craig said...

Although I am opposed to it, IVF is not part of this discussion. IVF is not the best analogy because the end result of the process is a human, indistinguishable from a natural-born human in every respect.

Now, if scientists someday are foolish enough to create chimeras that are part-human, part-something else, and some political faction starts lobbying for the definition of "human" (and the legal rights appertaining thereto) to be extended to include chimeras, then we have a more germane analogy.

peter hoh said...

Craig, you are the one who brought up IVF, and now it's not related to this discussion?

craig said...

Not directly. I wasn't speaking to the morality or immorality of IVF. I only mentioned it among a group of things which are against Catholic doctrine, but for which the state might mandate support, e.g., coverage as part of an employee health plan. The point being, there are many ways for the state to compel the church to act against its own principles; interfering directly with the sacraments is the most blatant, but not the only way.

peter hoh said...

Right, and I gave you an example of the state ceding to the church and its doctrine in a discrimination case.

Can you give me any case of a lawsuit, centered on a sacrament, that was decided against the church?

Miles White said...

“Not only the evangelicals, not only the Jews, not only the Muslims, not only the Catholics, but also the people oppose it,”

So Jews, Muslims, Catholics, and evangelicals aren't people?

Methadras said...

Let's see, homosexuals equated their struggle with bigotry, then they equated it with Constitutionality, then they equated with the civil rights movement, then they equated it with slavery, then they wanted 'special rights' above and beyond what regular citizens get in the form of protected class status, and on and on and on.

A vast majority of the citizenry has said no we don't want this. Homosexuals say but we do, and the majority of the citizenry says, why you can already get married, but the homosexuals say nuh-uh, and the majority of the citizenry says uh-huh, and then the homosexuals say, yeah, but it's only to the opposite sex, and the majority of the citizenry says, duh, yeah and?

Methadras said...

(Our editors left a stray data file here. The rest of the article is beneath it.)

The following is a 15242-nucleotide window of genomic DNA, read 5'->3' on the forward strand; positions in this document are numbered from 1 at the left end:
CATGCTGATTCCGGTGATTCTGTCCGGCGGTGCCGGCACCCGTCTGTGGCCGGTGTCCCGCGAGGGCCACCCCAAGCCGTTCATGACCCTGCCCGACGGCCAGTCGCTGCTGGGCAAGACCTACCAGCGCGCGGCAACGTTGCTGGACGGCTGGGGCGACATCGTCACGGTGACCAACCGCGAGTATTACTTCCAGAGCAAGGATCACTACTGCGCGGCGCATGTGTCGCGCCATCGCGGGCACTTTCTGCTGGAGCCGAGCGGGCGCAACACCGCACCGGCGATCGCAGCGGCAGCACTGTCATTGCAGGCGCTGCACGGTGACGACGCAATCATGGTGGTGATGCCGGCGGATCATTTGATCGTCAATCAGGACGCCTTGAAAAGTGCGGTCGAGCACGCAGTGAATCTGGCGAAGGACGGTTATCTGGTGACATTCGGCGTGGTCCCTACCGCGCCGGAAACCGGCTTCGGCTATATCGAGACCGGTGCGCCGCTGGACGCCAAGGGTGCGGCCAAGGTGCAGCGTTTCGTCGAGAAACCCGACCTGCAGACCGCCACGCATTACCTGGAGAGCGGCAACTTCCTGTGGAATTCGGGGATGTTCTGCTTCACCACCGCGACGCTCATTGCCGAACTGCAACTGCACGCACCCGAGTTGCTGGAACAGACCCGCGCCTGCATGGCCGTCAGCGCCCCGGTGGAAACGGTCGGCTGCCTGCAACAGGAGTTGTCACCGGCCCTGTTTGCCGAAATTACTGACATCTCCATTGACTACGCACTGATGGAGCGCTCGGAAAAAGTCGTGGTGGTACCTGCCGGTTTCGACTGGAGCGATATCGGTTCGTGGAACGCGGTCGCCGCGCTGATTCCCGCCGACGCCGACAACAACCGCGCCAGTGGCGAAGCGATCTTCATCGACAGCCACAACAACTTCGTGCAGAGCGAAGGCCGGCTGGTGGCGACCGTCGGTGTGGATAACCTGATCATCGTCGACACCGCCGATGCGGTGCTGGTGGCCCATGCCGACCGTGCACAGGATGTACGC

Miles White said...

So Jews, Muslims, Catholics, and evangelicals aren't people?


Oh, didn't you get the memo? These aren't people, these are e-vil religious fanatics who are taking thousands of years of common observation on relationships and marriage and are trying to apply it to the betterment of society, while the good homosexuals are trying to make everything as right as rain. Because we all know that being a homosexual who wants the ability to marry is the struggle for all peoples basic human rights.

craig said...

Peter, no thanks. You're asking for cites that indicate checkmate has already happened; I already explained how the current efforts are merely an opening gambit to establish a legal basis for confining church doctrine to private opinions that may not be acted upon. The sacraments are the endgame.

peter hoh said...

Craig, you are arguing that current law should be configured so as to prevent some future possibilities that you imagine might take place.

There are already plenty of areas in which church doctrine and public policy come into conflict. We've discussed several of them. I've given you an example of the state ceding to doctrine in an employment case.

In the Catholic church, priesthood is considered a sacrament. I'm aware of no credible effort to use the courts to force the Catholic church to open the priesthood to women.

It seems that you believe that the gay issue is going to play out differently than the other areas of conflict. Why is that?

Do you believe that gay activists are more relentless than feminist activists?

el polacko said...

it's so easy for str8 folks who have never had to give a second thought to being denied their right to love and marry whomever they please, as many times as they please, to say that this is no biggie and who cares anyway?
when gay folks who have been rejected by their own families, incessantly condemned by their churches, fired from their jobs, been denied housing, prevented from public association, denied being served alcohol, harassed by police, incarcerated, declared insane, institutionalized, given shock treatment, castrated, beaten, and murdered for displaying affection or just walking down the street are told by the electorate that they can continue paying their taxes but they will never be afforded equality under the law for their families and they should just STFU, stop being so "shrill" stop "shoving their lifestyles down our throats" and just pack up and leave the country if they don't like it...well that's just fine and dandy, isn't it ? what the hell are they complaining about ? it's not like they are persecuted or anything. sheesh.